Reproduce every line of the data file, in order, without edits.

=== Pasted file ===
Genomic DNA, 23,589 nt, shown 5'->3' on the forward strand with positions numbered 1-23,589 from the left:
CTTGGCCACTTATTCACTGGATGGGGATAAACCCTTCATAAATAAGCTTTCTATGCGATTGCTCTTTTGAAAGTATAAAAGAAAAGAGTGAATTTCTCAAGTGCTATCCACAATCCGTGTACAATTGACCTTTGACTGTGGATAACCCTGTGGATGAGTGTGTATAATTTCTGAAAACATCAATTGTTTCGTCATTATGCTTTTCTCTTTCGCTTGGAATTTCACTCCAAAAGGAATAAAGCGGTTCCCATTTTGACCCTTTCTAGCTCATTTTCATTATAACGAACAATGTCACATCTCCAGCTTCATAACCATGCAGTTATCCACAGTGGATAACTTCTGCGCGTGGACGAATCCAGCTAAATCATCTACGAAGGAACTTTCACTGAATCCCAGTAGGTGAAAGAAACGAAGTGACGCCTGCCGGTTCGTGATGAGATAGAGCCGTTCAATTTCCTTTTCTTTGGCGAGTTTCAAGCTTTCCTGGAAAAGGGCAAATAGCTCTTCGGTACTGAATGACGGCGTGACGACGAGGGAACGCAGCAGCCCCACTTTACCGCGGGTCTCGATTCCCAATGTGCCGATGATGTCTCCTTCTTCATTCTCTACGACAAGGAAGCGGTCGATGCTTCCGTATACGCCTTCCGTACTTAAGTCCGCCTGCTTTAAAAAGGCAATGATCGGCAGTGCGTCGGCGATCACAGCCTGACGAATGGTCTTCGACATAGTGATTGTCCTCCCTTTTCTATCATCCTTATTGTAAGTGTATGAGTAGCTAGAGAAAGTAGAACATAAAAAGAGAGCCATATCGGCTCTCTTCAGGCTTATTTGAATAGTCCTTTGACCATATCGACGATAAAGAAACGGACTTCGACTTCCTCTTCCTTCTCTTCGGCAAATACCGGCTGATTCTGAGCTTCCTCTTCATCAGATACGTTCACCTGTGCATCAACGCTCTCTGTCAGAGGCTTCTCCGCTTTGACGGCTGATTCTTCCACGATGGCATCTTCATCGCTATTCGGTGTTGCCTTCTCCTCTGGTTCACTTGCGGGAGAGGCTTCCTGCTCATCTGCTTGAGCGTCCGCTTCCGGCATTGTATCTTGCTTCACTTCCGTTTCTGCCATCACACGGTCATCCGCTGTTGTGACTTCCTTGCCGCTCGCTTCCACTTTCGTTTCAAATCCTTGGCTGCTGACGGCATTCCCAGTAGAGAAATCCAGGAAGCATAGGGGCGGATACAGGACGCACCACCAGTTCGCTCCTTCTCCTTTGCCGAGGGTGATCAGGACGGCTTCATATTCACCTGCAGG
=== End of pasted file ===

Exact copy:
Genomic DNA, 23,589 nt, shown 5'->3' on the forward strand with positions numbered 1-23,589 from the left:
CTTGGCCACTTATTCACTGGATGGGGATAAACCCTTCATAAATAAGCTTTCTATGCGATTGCTCTTTTGAAAGTATAAAAGAAAAGAGTGAATTTCTCAAGTGCTATCCACAATCCGTGTACAATTGACCTTTGACTGTGGATAACCCTGTGGATGAGTGTGTATAATTTCTGAAAACATCAATTGTTTCGTCATTATGCTTTTCTCTTTCGCTTGGAATTTCACTCCAAAAGGAATAAAGCGGTTCCCATTTTGACCCTTTCTAGCTCATTTTCATTATAACGAACAATGTCACATCTCCAGCTTCATAACCATGCAGTTATCCACAGTGGATAACTTCTGCGCGTGGACGAATCCAGCTAAATCATCTACGAAGGAACTTTCACTGAATCCCAGTAGGTGAAAGAAACGAAGTGACGCCTGCCGGTTCGTGATGAGATAGAGCCGTTCAATTTCCTTTTCTTTGGCGAGTTTCAAGCTTTCCTGGAAAAGGGCAAATAGCTCTTCGGTACTGAATGACGGCGTGACGACGAGGGAACGCAGCAGCCCCACTTTACCGCGGGTCTCGATTCCCAATGTGCCGATGATGTCTCCTTCTTCATTCTCTACGACAAGGAAGCGGTCGATGCTTCCGTATACGCCTTCCGTACTTAAGTCCGCCTGCTTTAAAAAGGCAATGATCGGCAGTGCGTCGGCGATCACAGCCTGACGAATGGTCTTCGACATAGTGATTGTCCTCCCTTTTCTATCATCCTTATTGTAAGTGTATGAGTAGCTAGAGAAAGTAGAACATAAAAAGAGAGCCATATCGGCTCTCTTCAGGCTTATTTGAATAGTCCTTTGACCATATCGACGATAAAGAAACGGACTTCGACTTCCTCTTCCTTCTCTTCGGCAAATACCGGCTGATTCTGAGCTTCCTCTTCATCAGATACGTTCACCTGTGCATCAACGCTCTCTGTCAGAGGCTTCTCCGCTTTGACGGCTGATTCTTCCACGATGGCATCTTCATCGCTATTCGGTGTTGCCTTCTCCTCTGGTTCACTTGCGGGAGAGGCTTCCTGCTCATCTGCTTGAGCGTCCGCTTCCGGCATTGTATCTTGCTTCACTTCCGTTTCTGCCATCACACGGTCATCCGCTGTTGTGACTTCCTTGCCGCTCGCTTCCACTTTCGTTTCAAATCCTTGGCTGCTGACGGCATTCCCAGTAGAGAAATCCAGGAAGCATAGGGGCGGATACAGGACGCACCACCAGTTCGCTCCTTCTCCTTTGCCGAGGGTGATCAGGACGGCTTCATATTCACCTGCAGG